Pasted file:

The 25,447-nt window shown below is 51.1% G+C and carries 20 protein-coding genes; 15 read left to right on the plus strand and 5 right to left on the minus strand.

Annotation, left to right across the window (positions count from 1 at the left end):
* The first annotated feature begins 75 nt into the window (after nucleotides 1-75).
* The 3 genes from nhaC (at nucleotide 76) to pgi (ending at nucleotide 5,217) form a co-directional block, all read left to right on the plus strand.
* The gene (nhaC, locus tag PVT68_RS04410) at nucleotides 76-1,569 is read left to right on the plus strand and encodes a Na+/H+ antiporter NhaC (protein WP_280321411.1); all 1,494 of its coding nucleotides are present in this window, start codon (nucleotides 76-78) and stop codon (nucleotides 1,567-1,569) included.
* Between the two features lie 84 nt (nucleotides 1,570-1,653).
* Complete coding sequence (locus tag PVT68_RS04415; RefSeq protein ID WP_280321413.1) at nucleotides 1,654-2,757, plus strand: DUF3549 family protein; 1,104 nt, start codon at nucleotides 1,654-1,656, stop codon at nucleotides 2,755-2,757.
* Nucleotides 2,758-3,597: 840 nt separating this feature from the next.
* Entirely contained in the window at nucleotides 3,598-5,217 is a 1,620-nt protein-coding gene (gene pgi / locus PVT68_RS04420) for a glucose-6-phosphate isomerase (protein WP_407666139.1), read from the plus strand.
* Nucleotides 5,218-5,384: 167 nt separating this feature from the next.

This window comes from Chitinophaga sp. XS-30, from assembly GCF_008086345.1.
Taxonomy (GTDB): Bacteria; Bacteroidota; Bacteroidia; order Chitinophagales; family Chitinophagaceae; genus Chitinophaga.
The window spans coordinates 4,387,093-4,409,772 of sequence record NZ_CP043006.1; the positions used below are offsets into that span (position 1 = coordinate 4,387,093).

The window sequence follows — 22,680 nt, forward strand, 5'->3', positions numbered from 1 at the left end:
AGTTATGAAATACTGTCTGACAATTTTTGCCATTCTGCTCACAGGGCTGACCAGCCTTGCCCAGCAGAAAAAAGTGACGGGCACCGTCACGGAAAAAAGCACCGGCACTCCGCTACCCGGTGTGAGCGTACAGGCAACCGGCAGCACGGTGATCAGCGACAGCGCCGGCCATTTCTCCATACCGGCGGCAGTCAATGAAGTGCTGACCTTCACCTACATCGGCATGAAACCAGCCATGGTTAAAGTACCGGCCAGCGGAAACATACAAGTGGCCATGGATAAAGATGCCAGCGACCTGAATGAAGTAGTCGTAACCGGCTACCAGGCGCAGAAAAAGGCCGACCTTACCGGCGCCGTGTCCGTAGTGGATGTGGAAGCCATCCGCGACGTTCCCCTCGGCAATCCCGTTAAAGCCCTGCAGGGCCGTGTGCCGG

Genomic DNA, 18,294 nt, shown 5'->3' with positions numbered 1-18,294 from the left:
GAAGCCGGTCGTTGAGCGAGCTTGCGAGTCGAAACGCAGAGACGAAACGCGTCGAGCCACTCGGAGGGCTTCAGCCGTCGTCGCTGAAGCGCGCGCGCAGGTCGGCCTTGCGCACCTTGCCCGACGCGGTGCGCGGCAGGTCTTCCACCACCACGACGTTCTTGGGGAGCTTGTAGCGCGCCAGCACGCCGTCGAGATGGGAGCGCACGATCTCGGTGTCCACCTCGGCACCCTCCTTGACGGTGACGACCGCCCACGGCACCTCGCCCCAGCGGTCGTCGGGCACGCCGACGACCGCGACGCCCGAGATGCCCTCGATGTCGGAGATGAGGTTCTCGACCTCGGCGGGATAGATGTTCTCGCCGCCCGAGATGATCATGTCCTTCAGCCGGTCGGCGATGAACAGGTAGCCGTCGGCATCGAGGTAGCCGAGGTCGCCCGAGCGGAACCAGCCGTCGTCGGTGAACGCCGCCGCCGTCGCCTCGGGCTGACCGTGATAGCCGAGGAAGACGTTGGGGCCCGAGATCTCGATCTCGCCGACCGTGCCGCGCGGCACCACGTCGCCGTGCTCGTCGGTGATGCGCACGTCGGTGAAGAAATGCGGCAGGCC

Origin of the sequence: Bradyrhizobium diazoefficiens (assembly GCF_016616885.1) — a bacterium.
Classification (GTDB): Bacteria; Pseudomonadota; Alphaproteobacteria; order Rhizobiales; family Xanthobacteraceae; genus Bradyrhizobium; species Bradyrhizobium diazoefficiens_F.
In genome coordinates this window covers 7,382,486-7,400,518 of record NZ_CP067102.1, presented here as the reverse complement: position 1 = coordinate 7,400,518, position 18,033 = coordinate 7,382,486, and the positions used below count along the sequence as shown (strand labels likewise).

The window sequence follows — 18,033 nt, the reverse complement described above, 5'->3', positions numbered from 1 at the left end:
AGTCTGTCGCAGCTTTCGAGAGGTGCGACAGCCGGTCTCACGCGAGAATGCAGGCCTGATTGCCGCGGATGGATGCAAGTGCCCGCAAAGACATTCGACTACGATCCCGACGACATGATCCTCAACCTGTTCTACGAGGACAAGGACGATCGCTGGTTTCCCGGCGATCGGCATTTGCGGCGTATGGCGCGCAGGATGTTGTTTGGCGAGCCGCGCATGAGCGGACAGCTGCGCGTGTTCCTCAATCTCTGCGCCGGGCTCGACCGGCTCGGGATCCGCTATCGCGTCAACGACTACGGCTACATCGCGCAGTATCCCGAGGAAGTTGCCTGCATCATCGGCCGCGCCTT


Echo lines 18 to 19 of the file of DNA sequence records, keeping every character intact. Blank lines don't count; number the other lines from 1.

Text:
Origin of the sequence: Bradyrhizobium diazoefficiens (assembly GCF_016616885.1) — a bacterium.
Classification (GTDB): Bacteria; Pseudomonadota; Alphaproteobacteria; order Rhizobiales; family Xanthobacteraceae; genus Bradyrhizobium; species Bradyrhizobium diazoefficiens_F.